Editor's Letter: A siloed approach to sustainability will not enact the impact we need

Recently, our conversations and focus have been on the three p’s: pandemic, pingdemic and petroldemic.

However, the biggest catastrophe we all face, despite it looming on the horizon for decades, is the climate crisis. Scientists have been banging the drum about its affects for years, yet it seems only recently that businesses have started to consider and vocalise their ESG plans. 

As we strive to become plastic free, the Bridging & Commercial Magazine has been considering its own carbon footprint and has replaced its plastic wrap for a recyclable paper one — thanks to support from West One. We hope to continue this for the foreseeable future. 

We also constantly review many aspects of the production process, as we believe that everyone should play a part in looking after our planet for future generations. Our publications are printed by The Magazine Printing Company, part of Stephens & George Ltd, which is an award-winning environmentally-friendly printer based in Wales. Copies are produced using vegetable-based inks combined with the latest chemical-free plate and Heidelberg press technology. All of our paper is sourced from well-managed, sustainable forests, and their vast supply-chain holds many environmental accreditations. In addition to this, they hold a Climate Change Agreement and offer Carbon Balancing via The World Land Trust.  

We also distribute our titles to our readers using a minimum amount of transportation and are constantly looking for improvements which will have a positive outcome on the world around us.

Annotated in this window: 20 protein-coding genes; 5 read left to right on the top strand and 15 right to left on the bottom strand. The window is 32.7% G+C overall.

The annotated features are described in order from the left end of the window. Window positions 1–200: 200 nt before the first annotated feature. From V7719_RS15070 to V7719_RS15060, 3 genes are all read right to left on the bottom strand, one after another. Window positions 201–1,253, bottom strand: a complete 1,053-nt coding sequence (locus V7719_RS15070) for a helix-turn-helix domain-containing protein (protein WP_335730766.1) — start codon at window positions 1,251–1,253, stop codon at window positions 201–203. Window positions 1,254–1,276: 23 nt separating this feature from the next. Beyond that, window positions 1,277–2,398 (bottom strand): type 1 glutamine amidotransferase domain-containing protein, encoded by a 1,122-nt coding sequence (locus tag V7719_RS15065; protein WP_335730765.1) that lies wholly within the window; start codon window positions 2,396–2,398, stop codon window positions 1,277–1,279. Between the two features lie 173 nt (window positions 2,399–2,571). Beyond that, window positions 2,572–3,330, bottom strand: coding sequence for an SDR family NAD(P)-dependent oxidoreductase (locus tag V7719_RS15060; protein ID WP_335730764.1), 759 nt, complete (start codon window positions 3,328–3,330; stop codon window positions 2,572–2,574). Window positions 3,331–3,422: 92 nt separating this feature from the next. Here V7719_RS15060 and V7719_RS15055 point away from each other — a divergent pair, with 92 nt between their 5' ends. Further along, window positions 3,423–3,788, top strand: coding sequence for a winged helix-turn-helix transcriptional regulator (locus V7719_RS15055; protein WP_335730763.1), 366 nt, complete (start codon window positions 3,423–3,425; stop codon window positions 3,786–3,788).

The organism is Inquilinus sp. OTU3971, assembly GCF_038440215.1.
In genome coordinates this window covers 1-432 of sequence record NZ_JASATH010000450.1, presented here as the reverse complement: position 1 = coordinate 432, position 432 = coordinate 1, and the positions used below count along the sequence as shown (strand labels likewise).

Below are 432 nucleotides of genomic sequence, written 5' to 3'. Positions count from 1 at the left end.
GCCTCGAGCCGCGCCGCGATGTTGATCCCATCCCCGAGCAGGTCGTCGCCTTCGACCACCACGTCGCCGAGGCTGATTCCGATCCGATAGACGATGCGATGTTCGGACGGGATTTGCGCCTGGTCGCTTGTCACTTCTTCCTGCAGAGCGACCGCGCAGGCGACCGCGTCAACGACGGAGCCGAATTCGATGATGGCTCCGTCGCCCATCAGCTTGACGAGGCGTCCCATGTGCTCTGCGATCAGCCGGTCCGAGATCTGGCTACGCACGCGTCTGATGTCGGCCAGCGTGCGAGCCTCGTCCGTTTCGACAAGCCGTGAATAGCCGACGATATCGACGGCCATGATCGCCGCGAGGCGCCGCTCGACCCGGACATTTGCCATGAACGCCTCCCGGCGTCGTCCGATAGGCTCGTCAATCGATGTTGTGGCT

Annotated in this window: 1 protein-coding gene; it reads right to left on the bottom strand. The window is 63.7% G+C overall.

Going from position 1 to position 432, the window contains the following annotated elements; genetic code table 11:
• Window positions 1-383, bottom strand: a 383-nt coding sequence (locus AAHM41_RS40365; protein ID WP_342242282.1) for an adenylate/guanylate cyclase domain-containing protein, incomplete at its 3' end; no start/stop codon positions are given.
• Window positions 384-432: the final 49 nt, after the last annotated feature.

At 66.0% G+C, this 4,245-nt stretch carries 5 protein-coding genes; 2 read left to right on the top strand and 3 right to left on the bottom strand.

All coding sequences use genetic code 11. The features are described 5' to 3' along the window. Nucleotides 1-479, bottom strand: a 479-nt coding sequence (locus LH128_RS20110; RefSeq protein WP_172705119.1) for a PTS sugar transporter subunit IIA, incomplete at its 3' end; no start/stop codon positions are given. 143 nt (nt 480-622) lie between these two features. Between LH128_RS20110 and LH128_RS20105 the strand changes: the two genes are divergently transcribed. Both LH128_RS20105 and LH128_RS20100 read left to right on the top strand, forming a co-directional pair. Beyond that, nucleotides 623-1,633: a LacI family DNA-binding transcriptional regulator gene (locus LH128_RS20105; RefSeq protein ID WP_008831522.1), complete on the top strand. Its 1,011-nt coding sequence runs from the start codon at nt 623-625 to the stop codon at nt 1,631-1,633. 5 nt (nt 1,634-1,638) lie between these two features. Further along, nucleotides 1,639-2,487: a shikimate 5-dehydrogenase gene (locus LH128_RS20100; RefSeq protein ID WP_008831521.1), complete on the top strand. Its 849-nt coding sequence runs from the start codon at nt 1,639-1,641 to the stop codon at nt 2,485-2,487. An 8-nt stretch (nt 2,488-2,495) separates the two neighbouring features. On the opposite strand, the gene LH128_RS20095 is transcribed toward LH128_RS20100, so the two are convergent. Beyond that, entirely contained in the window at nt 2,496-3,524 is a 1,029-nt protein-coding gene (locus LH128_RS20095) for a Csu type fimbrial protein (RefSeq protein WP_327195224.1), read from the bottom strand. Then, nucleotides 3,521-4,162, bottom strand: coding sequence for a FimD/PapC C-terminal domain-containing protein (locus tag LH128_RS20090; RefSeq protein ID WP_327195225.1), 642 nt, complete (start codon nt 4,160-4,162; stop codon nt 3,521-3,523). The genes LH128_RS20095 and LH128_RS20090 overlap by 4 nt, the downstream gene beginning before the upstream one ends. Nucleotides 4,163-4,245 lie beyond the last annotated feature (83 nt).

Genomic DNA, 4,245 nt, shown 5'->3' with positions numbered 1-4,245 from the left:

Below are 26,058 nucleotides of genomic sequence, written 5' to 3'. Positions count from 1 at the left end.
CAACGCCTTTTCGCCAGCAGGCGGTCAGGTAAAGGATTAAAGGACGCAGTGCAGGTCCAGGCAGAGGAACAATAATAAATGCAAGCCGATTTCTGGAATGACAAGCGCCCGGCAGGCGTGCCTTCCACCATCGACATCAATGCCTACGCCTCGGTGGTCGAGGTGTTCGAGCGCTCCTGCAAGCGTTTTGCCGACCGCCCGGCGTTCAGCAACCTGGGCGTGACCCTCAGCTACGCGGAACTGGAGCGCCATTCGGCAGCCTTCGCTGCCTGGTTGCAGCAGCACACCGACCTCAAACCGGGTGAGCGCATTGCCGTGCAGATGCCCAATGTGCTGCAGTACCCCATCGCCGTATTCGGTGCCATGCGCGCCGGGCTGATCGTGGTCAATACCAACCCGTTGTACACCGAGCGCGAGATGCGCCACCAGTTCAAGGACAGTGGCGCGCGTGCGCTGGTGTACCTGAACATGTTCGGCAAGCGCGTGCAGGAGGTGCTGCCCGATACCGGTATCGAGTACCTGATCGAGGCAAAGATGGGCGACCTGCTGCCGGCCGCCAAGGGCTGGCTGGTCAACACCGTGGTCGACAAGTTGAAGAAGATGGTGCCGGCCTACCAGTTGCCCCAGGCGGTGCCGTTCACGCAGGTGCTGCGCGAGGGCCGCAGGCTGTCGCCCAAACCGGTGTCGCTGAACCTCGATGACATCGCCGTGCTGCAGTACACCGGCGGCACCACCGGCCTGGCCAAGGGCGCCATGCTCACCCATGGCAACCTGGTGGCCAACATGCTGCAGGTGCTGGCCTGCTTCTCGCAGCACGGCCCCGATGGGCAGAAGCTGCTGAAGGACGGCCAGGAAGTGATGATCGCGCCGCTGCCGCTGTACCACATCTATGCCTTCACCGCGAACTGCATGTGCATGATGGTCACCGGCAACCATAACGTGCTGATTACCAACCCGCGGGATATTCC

The long-awaited COP26 summit started this week, and we can expect more announcements that will lead to major changes to our industry and everyday lives. Most discerning people have thought about how they, individually, contribute to the crisis, and what steps they can take to limit this. I for one avoid fast fashion where possible, opt for eco-packaged products created locally, and live a vegan lifestyle (check out my restaurant recommendations). However, a siloed approach will not enact the impact we need. 

When I started researching for the Sustainability Issue, I quickly realised the staggering affect the built environment has on the environment and how my role as a journalist could spread awareness and encourage changes in this high carbon-emitting sector—much more so than whether or not I use a plastic straw. 

Unpredictable weather will significantly impact livelihoods and homes—and the latter is something the property industry has to get a handle on, and quickly. This is why I took a very deep dive into how far away the property finance industry is from a green industrial revolution. Spoiler alert: pretty far. Hopefully our experts’ top tips and advice will push more companies in our sector to make sustainable housebuilding the priority it needs to be. 

Elsewhere, we speak to Uplift Finance about how being ethical and commercial don’t have to be thought about separately, find out what six other countries are doing to make building greener, and quiz Stonewater’s John Bruton on what its £250m sustainability bond will bring to the affordable housing market.

While this issue of the magazine is eye-opening in terms of how slow take up has been so far in terms of sustainability, there are signs that businesses are working hard behind the scenes to solve some of the challenges. For example, development lender Atelier exclusively revealed to Bridging & Commercial that it will soon be piloting a £25m initiative that could save sustainable developers six figures on their loans. While the lender will be bearing the price reduction at this stage, its learnings will pave the way for a much more lucrative and climate-friendly future—something all companies in the specialist finance arena should take note of. In the words of its co-founder Chris Garderner: “If you want to run a lending business, you need to understand this stuff or you’re dead. This is survival.”

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